Landlord Allowed 70 Days to Evict Troublemakers : Public safety: City Council threatens to shut down 12 alleged crack houses, where 134 drug-related arrests have been made over two years.

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Long Beach officials have given the landlord of 12 alleged crack houses 70 days to clean up his buildings before they take legal action to shut them down.

The City Council on Tuesday declared David Gomez's property a public nuisance and ordered him to reappear before the council Aug. 4. If Gomez has not evicted his tenants and made ample progress to clean up the properties, the city attorney can request that the courts deny him use of his property for up to a year.

Police estimate that between Jan. 1, 1990, and April 30, 1992, officers responded to more than 2,400 calls at Gomez's 67 properties citywide and made 175 drug-related arrests.

At 12 of his properties, police responded to more than 1,200 calls and made 134 drug-related arrests. Problems there have cost the Police Department more than $217,000 or 6,204 hours of work, said Sharon J. Jackson, coordinator of the Long Beach Police Department's drug investigation section.

The houses are used by crack-cocaine users or pushers, Jackson said.

Six of the houses are within 1,000 feet of Stevenson Elementary or Lincoln Elementary schools, she said.

Luis Pinel of the Hispanic Apartment Management Assn. was recently hired to manage the properties. He and Gomez asked for 120 days to clean up the houses but questioned the Police Department's description of the problem.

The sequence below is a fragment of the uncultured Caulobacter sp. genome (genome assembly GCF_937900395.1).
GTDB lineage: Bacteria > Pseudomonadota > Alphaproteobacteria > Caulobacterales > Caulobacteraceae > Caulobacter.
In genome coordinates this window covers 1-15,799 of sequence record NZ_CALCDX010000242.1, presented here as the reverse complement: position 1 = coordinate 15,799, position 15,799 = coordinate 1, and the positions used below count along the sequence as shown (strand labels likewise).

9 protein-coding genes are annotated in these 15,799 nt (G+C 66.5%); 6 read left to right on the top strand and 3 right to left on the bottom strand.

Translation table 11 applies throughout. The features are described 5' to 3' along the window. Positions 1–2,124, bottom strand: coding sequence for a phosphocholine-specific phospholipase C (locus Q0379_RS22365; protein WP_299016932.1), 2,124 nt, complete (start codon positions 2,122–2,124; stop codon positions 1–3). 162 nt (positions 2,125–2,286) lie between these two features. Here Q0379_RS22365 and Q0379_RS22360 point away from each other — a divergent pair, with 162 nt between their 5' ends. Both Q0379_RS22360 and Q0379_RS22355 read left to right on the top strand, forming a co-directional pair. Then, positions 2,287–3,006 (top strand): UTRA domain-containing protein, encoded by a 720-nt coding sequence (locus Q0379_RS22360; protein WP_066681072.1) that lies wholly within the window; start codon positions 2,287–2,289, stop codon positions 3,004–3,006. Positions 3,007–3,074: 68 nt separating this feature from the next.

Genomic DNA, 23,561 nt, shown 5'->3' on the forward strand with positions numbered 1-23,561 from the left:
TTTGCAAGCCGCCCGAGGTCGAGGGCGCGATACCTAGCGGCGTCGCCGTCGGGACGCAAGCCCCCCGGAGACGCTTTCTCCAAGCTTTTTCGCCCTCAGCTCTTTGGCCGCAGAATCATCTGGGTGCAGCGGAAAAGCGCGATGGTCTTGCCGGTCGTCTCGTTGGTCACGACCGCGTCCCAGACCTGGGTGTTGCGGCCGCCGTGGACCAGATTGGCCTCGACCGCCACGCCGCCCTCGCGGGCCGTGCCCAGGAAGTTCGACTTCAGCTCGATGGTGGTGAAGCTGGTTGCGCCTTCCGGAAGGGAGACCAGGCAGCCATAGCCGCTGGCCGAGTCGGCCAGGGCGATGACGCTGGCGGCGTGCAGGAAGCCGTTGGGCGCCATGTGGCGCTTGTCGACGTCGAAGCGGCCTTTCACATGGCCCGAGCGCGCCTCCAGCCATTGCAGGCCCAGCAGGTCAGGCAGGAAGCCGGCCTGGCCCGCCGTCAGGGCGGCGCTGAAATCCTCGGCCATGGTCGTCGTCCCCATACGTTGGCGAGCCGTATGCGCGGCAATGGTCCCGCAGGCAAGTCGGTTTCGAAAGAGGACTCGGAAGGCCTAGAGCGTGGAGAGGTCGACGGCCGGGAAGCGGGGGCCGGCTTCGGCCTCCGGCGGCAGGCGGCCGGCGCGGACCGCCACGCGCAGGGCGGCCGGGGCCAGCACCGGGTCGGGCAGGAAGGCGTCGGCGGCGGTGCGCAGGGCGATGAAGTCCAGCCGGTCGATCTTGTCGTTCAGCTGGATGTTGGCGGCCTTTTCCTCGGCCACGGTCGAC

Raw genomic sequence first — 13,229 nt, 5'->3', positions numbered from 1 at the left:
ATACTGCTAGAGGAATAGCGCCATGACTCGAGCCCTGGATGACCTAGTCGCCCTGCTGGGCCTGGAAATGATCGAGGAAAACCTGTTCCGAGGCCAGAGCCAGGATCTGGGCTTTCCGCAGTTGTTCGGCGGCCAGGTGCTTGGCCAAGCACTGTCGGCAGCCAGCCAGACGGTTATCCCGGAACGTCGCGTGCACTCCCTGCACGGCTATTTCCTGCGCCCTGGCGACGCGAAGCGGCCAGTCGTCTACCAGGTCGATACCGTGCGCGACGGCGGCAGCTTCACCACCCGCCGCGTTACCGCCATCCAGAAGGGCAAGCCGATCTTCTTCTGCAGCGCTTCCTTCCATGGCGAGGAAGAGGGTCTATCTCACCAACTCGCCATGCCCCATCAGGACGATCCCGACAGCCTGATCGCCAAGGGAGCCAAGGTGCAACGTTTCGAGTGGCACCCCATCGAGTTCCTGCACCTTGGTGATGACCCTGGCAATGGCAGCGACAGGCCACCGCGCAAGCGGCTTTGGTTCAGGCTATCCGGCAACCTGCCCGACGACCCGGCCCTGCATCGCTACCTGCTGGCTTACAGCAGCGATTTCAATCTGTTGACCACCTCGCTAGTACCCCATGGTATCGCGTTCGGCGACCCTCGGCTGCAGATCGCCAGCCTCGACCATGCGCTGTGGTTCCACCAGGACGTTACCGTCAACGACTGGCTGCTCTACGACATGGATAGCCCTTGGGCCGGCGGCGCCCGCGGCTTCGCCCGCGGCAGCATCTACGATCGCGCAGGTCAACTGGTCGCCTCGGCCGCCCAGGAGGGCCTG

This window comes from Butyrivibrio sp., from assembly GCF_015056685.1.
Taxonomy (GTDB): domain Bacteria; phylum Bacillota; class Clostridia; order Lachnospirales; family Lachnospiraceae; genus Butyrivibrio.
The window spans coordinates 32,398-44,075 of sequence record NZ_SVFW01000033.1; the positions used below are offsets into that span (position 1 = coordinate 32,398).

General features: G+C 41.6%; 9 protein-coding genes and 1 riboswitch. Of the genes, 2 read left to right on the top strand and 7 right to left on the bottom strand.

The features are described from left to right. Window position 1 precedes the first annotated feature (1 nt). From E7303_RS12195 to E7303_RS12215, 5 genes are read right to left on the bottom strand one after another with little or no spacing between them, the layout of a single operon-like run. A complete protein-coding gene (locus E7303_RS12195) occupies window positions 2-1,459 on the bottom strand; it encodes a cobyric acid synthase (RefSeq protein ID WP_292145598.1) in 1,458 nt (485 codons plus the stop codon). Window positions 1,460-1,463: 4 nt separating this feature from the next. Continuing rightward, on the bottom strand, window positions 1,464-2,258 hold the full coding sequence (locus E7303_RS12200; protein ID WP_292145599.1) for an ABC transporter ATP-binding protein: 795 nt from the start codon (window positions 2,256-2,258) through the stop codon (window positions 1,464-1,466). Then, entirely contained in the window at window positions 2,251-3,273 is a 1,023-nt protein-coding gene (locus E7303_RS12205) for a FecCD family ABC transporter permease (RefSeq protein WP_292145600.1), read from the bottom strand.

"We're not denying that there are problems on those properties, but those numbers cannot be correct," Pinel said.

Gomez has made efforts to clean up his properties, Pinel said, noting that last year he spent nine months evicting 32 people from one house.

"Most of the problems I inherited when I bought the buildings," Gomez said.

The city passed a law in late 1989 that allows officials to shut down buildings in which they suspect drugs are being used or sold. The city first holds a hearing to allow the landlord and neighbors to testify.

The first hearing in 1990 concerned three properties, including one owned by Gomez. Another hearing in 1991 involved just one property. None of the buildings have been closed down.

"This was the biggest (case) in terms of the amount of property owned," Jackson said.

Gomez's properties are in five council members' districts, and they warned him Tuesday that he had not heard the last from them.

"I have 50,000 constituents," said Councilman Evan Anderson Braude. "And your buildings have taken up more time than all of the other buildings in my district."

Added Councilman Ray Grabinski: "Five of your properties are in my new district. I promise you, there better be some new effort."

Gomez's neighbors complained to the council about drug sales and shootings that have plagued their residential streets for two years.

"My neighbors are under siege by those who peddle death," said Robert Fox, president of the Alamitos Beach Neighborhood Assn.

Vinh Tran, a mechanic who lives on Elm Avenue, a block from one of Gomez's properties, told the council that crime is penetrating the surrounding neighborhoods.

"Every time I lay my tools down, they're gone. I come home at night and (drug users) are busting into cars," Tran said.

Norman LeBeau owns a building next door to a Gomez property on Lime Avenue. He told the council that 45 people live in two one-bedroom units there.

One woman, a real estate agent, testified in Gomez's favor. She said landlords are not to blame for the city's drug problem.

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